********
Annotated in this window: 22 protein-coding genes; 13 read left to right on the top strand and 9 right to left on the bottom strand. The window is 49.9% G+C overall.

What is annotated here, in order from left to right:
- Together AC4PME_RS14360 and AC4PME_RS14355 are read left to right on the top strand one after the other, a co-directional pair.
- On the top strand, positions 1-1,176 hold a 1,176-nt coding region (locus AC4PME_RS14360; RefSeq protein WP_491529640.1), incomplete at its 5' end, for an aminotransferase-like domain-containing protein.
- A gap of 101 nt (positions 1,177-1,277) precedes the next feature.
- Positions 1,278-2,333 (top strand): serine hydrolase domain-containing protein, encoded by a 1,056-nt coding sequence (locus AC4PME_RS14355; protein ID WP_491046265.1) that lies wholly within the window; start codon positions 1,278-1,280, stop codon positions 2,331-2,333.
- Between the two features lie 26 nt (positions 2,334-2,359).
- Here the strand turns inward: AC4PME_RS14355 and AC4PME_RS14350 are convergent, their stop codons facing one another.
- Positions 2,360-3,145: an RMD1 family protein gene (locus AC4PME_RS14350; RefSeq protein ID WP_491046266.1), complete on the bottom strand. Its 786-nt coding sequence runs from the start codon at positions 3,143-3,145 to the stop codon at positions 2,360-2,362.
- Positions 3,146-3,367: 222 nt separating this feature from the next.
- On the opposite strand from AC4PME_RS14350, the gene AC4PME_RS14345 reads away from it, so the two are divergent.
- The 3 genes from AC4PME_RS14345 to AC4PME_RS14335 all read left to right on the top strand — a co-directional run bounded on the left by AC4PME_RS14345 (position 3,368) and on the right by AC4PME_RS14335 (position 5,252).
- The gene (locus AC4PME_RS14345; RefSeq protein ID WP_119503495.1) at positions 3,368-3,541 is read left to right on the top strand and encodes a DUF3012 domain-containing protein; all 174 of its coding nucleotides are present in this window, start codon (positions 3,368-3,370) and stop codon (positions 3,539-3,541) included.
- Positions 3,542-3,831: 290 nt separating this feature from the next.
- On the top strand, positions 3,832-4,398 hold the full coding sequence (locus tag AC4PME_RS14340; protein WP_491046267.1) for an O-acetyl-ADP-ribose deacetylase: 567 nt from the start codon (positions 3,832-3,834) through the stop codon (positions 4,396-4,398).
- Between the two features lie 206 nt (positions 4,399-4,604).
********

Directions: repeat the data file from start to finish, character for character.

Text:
Annotated in this window: 22 protein-coding genes; 13 read left to right on the top strand and 9 right to left on the bottom strand. The window is 49.9% G+C overall.

What is annotated here, in order from left to right:
- Together AC4PME_RS14360 and AC4PME_RS14355 are read left to right on the top strand one after the other, a co-directional pair.
- On the top strand, positions 1-1,176 hold a 1,176-nt coding region (locus AC4PME_RS14360; RefSeq protein WP_491529640.1), incomplete at its 5' end, for an aminotransferase-like domain-containing protein.
- A gap of 101 nt (positions 1,177-1,277) precedes the next feature.
- Positions 1,278-2,333 (top strand): serine hydrolase domain-containing protein, encoded by a 1,056-nt coding sequence (locus AC4PME_RS14355; protein ID WP_491046265.1) that lies wholly within the window; start codon positions 1,278-1,280, stop codon positions 2,331-2,333.
- Between the two features lie 26 nt (positions 2,334-2,359).
- Here the strand turns inward: AC4PME_RS14355 and AC4PME_RS14350 are convergent, their stop codons facing one another.
- Positions 2,360-3,145: an RMD1 family protein gene (locus AC4PME_RS14350; RefSeq protein ID WP_491046266.1), complete on the bottom strand. Its 786-nt coding sequence runs from the start codon at positions 3,143-3,145 to the stop codon at positions 2,360-2,362.
- Positions 3,146-3,367: 222 nt separating this feature from the next.
- On the opposite strand from AC4PME_RS14350, the gene AC4PME_RS14345 reads away from it, so the two are divergent.
- The 3 genes from AC4PME_RS14345 to AC4PME_RS14335 all read left to right on the top strand — a co-directional run bounded on the left by AC4PME_RS14345 (position 3,368) and on the right by AC4PME_RS14335 (position 5,252).
- The gene (locus AC4PME_RS14345; RefSeq protein ID WP_119503495.1) at positions 3,368-3,541 is read left to right on the top strand and encodes a DUF3012 domain-containing protein; all 174 of its coding nucleotides are present in this window, start codon (positions 3,368-3,370) and stop codon (positions 3,539-3,541) included.
- Positions 3,542-3,831: 290 nt separating this feature from the next.
- On the top strand, positions 3,832-4,398 hold the full coding sequence (locus tag AC4PME_RS14340; protein WP_491046267.1) for an O-acetyl-ADP-ribose deacetylase: 567 nt from the start codon (positions 3,832-3,834) through the stop codon (positions 4,396-4,398).
- Between the two features lie 206 nt (positions 4,399-4,604).